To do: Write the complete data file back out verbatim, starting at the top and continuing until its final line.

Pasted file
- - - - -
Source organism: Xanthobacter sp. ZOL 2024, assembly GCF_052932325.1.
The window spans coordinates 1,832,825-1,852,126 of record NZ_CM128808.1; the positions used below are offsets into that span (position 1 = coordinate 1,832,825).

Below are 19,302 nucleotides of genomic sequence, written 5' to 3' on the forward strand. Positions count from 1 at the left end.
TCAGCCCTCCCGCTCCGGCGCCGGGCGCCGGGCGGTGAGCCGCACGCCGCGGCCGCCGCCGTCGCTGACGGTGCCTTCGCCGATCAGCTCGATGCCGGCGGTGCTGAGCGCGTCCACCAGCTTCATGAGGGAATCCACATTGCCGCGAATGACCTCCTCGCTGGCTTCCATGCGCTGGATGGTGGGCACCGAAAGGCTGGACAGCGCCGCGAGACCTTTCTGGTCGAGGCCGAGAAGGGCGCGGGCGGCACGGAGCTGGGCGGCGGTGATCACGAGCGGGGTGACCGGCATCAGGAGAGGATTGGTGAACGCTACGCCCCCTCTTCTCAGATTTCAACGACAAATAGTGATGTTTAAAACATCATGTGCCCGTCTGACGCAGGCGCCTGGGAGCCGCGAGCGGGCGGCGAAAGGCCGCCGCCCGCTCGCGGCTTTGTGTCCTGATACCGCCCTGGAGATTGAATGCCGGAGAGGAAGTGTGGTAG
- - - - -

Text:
Source organism: Xanthobacter sp. ZOL 2024, assembly GCF_052932325.1.
The window spans coordinates 1,832,825-1,852,126 of record NZ_CM128808.1; the positions used below are offsets into that span (position 1 = coordinate 1,832,825).

Below are 19,302 nucleotides of genomic sequence, written 5' to 3' on the forward strand. Positions count from 1 at the left end.
TCAGCCCTCCCGCTCCGGCGCCGGGCGCCGGGCGGTGAGCCGCACGCCGCGGCCGCCGCCGTCGCTGACGGTGCCTTCGCCGATCAGCTCGATGCCGGCGGTGCTGAGCGCGTCCACCAGCTTCATGAGGGAATCCACATTGCCGCGAATGACCTCCTCGCTGGCTTCCATGCGCTGGATGGTGGGCACCGAAAGGCTGGACAGCGCCGCGAGACCTTTCTGGTCGAGGCCGAGAAGGGCGCGGGCGGCACGGAGCTGGGCGGCGGTGATCACGAGCGGGGTGACCGGCATCAGGAGAGGATTGGTGAACGCTACGCCCCCTCTTCTCAGATTTCAACGACAAATAGTGATGTTTAAAACATCATGTGCCCGTCTGACGCAGGCGCCTGGGAGCCGCGAGCGGGCGGCGAAAGGCCGCCGCCCGCTCGCGGCTTTGTGTCCTGATACCGCCCTGGAGATTGAATGCCGGAGAGGAAGTGTGGTAG